If you still are seeking a clear answer to your question, I think I can answer it more clearly than a lot of website sources.
Modernism began at the end of the 19th Century and was influenced by the new technologies and ideologies that permeated the period (automobile, airplane, telephone, radio, telegraph, theory of relativity, theory of evolution, Marxism, and Freud's views
about the unconscious). The result of these influences was that artists felt they no longer had to adhere to strict conventions of what needed to go into creating a painting, sculpture, architecture, music, and so on. In other words, "tradition" was no longer
a sacred cow. While traditional art and all tradition, for that matter, emphasized the importance of continuity -- that is, one generation should more or less maintain the same standards and practices of the previous ones, modernism suggested art must be
investigative, similar to the way new technologies and ideas were investigations, so that the arts and what artists did could now be greatly expanded -- basically to art became 'whatever you could get away with.'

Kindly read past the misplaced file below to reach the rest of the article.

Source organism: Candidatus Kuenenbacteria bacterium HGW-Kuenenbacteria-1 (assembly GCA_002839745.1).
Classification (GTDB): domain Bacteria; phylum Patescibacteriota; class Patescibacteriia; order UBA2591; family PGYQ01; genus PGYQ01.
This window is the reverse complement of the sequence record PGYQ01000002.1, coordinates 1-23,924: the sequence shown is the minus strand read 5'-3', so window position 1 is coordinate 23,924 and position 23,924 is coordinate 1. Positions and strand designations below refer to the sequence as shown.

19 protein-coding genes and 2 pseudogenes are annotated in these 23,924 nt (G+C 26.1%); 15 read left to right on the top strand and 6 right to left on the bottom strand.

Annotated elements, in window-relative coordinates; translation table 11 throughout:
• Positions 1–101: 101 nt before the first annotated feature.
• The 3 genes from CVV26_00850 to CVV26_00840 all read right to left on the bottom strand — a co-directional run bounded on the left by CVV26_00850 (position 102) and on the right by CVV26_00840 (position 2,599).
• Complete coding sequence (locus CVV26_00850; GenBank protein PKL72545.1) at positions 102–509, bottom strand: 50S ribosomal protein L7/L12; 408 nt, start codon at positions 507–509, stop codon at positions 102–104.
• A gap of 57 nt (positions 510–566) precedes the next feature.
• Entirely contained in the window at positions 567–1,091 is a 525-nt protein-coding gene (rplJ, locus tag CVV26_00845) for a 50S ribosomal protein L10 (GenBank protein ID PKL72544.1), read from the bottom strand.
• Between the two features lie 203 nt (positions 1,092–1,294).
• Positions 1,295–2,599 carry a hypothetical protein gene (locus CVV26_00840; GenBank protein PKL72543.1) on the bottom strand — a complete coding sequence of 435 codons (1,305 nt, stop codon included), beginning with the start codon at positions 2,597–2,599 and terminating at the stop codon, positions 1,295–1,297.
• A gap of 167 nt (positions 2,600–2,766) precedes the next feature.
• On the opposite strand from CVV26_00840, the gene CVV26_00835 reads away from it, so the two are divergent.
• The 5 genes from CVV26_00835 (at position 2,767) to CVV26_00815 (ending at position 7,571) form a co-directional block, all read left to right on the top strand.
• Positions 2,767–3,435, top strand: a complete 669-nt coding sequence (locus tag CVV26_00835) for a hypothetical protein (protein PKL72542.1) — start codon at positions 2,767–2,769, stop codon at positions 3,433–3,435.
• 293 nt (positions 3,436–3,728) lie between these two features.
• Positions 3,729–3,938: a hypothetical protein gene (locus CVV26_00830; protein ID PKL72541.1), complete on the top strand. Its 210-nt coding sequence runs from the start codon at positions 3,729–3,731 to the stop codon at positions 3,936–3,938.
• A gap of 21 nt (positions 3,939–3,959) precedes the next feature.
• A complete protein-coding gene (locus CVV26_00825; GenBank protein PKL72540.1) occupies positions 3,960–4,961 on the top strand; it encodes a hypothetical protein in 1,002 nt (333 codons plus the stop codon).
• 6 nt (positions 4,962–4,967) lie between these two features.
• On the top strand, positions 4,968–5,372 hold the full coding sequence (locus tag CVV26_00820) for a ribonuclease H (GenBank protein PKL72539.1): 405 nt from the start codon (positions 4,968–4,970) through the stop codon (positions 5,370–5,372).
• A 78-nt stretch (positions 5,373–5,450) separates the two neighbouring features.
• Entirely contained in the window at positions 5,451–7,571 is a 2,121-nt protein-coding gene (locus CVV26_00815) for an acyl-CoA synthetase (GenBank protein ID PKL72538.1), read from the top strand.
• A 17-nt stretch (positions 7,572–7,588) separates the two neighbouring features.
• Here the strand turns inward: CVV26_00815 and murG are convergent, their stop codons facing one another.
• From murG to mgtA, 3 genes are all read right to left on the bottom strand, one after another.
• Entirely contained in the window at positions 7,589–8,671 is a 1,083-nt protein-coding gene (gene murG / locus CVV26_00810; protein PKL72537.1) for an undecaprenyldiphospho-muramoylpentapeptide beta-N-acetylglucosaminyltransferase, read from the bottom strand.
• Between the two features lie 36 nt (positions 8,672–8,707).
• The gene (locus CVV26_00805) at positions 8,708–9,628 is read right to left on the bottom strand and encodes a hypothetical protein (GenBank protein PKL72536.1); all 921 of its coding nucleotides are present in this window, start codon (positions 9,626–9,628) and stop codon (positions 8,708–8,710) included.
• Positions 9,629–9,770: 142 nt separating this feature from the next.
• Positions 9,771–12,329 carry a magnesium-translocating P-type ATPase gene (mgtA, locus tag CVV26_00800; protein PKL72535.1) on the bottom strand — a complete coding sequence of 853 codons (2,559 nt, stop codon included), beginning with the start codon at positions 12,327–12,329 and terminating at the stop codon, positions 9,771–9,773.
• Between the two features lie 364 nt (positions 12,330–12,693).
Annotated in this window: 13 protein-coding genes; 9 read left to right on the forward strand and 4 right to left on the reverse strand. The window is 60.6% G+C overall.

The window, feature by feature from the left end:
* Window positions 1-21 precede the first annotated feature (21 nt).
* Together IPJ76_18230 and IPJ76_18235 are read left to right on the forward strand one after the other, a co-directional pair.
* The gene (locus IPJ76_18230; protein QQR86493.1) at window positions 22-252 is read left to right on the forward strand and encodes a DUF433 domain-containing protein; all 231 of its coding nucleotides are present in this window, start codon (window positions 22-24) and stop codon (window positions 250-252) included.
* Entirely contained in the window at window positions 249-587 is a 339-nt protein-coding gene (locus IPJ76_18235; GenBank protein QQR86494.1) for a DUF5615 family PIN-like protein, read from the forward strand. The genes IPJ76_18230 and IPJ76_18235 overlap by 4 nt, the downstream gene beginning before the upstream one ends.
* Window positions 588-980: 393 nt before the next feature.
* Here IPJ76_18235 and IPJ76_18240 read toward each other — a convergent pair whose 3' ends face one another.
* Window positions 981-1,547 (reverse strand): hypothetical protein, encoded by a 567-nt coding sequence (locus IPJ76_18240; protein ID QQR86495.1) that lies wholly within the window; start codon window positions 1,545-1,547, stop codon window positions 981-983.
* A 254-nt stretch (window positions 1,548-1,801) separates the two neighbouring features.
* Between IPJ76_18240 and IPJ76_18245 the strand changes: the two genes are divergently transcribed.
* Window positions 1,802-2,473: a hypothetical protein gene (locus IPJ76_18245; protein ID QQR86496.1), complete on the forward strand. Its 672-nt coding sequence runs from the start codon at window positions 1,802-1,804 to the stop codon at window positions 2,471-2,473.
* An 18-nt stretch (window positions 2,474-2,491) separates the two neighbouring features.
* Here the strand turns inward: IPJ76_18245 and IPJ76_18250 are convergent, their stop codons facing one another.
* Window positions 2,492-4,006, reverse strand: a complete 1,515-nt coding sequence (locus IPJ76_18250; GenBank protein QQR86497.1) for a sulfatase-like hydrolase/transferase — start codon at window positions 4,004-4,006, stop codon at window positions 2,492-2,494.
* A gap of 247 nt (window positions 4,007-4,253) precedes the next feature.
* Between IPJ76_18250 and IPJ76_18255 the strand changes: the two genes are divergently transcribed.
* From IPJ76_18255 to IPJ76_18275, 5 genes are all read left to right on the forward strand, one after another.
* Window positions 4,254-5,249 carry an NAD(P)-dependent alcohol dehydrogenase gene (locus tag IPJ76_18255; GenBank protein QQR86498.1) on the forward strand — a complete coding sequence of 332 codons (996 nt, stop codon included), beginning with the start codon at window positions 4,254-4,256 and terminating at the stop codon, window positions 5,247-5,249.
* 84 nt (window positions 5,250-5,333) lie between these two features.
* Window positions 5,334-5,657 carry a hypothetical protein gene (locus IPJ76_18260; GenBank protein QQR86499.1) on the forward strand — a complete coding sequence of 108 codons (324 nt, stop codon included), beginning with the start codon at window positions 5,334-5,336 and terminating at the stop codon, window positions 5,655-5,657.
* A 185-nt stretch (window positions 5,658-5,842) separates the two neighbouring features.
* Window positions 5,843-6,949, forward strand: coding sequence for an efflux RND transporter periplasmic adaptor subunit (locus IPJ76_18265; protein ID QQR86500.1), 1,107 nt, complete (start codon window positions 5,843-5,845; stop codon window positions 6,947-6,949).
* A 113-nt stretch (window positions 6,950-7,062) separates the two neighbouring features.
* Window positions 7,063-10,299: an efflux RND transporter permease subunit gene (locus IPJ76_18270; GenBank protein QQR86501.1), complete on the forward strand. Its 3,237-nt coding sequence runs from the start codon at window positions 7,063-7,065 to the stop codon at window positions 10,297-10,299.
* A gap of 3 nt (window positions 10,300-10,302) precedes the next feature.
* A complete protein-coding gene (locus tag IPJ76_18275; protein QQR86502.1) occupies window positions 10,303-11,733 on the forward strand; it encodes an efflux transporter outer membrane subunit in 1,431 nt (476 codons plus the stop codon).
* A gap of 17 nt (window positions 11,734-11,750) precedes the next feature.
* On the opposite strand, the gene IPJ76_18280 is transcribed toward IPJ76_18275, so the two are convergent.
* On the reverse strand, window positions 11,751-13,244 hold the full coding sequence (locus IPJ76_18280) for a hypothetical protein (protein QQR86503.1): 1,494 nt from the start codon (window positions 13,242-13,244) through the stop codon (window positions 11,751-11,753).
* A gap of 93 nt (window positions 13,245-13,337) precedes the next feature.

Postmodernism was a response to decades of modernist art. What postmodernism asserted (during the second half of the 20th Century) was that there were no new ideas or forms to be found in art, as 100 years of experimentation were enough to explore new
forms, so that creating something "new" or "modern" would simply be a benign and insignificant variation of something that was already investigated or created. Thus, postmodernist critics claimed newness was "exhausted." They did claim, however, that the
next logical progression in the arts and for the activity of artists was to borrow, combine, refer to, imitate, comment on, etc., previous works of art. So, postmodern artists should no longer seek entirely new means of creating art, but artwork would now
become an investigation of what was already new. A secondary idea of postmodernism is/was that the creator or artist should no longer be considered as being "creative." Rather, creativity was a natural aspect of being, so that an artist, if she/he tuned into
this vast pulse of creativity, would be more of a vehicle for transmitting principles of art.
That's the short version, anyway.
; < )